RF cell modeling and experiments for Wakefield minimization in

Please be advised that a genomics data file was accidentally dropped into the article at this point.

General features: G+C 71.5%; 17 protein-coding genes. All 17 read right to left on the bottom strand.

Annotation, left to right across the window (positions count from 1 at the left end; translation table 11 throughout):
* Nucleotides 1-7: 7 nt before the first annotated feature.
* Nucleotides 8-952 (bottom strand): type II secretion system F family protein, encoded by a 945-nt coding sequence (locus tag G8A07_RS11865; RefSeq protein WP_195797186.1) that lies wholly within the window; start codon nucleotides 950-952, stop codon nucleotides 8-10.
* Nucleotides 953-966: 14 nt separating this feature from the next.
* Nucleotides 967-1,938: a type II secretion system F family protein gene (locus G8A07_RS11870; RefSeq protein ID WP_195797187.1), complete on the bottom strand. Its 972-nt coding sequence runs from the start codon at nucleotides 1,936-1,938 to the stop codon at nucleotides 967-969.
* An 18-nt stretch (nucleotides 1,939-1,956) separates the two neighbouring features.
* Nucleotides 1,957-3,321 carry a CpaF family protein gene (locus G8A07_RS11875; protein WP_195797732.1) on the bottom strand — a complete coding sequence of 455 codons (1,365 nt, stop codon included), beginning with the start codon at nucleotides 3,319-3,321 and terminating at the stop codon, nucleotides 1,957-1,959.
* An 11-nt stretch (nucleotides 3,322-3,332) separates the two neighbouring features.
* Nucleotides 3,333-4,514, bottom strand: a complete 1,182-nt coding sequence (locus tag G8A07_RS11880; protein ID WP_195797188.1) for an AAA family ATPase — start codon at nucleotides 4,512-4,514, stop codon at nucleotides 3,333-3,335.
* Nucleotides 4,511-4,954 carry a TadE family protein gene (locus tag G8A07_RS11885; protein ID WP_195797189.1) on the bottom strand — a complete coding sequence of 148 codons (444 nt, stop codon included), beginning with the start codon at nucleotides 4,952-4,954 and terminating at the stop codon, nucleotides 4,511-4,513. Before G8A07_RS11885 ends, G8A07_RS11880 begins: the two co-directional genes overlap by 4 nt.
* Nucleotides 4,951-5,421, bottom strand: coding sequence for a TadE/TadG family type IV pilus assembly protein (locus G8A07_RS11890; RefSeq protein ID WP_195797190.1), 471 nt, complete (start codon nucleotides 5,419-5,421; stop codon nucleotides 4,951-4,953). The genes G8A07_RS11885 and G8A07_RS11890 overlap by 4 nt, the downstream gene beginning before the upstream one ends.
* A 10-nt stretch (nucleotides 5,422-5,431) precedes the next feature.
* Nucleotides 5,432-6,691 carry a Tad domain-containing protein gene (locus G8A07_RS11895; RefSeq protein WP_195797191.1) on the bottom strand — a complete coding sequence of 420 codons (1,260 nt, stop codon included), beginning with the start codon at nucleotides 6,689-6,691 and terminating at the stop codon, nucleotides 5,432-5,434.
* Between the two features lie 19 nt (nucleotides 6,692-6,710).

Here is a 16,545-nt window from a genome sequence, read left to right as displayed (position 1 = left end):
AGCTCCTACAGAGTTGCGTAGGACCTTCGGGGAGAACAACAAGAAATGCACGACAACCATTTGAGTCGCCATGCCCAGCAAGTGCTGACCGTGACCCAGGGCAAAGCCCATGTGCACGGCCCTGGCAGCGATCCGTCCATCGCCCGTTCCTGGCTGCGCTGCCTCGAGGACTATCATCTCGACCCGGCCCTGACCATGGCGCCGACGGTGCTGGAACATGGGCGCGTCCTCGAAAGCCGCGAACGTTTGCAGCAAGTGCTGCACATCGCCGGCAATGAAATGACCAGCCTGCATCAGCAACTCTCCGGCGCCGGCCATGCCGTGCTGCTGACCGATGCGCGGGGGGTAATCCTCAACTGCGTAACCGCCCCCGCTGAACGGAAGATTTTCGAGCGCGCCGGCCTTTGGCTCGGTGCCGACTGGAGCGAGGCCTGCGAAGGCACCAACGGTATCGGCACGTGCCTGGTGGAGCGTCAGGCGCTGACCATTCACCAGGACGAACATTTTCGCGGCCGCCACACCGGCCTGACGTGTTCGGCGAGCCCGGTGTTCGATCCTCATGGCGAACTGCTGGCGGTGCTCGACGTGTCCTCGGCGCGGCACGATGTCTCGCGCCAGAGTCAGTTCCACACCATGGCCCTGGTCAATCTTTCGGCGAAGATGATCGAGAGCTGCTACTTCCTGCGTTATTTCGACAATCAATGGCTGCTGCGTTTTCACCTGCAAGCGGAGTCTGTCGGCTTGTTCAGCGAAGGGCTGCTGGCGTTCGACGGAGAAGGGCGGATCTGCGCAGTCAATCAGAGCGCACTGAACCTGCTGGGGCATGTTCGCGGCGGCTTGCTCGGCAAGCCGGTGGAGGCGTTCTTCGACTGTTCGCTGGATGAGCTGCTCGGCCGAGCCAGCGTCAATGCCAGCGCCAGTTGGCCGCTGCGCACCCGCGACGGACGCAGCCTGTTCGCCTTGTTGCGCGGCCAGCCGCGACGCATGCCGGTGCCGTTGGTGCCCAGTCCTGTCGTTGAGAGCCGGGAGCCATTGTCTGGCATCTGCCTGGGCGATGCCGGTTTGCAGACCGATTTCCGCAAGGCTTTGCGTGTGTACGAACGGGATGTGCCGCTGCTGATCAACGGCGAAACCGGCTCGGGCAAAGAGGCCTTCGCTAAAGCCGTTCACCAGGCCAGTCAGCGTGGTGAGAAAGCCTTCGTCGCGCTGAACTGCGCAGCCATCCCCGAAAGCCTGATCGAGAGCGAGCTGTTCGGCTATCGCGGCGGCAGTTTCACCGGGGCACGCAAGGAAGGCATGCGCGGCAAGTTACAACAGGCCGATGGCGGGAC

Electron beams of linear induction accelerators experience deflective forces caused by RF fields building up as a result of accelerating cavities of finite size. These forces can significantly effect the beam when a long linac composed of identical cells is assembled. Recent techniques in computational modeling, simulation, and experiments for 20 MeV DARHT-II (Dual Axis Radiographic Hydrodynamic Test) accelerator cells were found to reduce the wakefield impedance of the cells from 800 ohms/meter to 350 ohms/meter and experimental results confirm the results of the modeling efforts. Increased performance of the cell was obtained through a parametric study of the accelerator structure, materials, material tuning, and geometry. As a result of this effort, it was found that thickness-tuned ferrite produced a 50 percent deduction in the wake-field impedance in the low frequency band and was easily tunable based on the material thickness. It was also found that shaped metal sections alloy for high-Q resonances to be de-tuned, thus decreasing the amplitude of the resonance and increasing the cells performance. For the geometries used for this cell, a roughly 45 degree angle had the best performance in affecting the wakefield modes.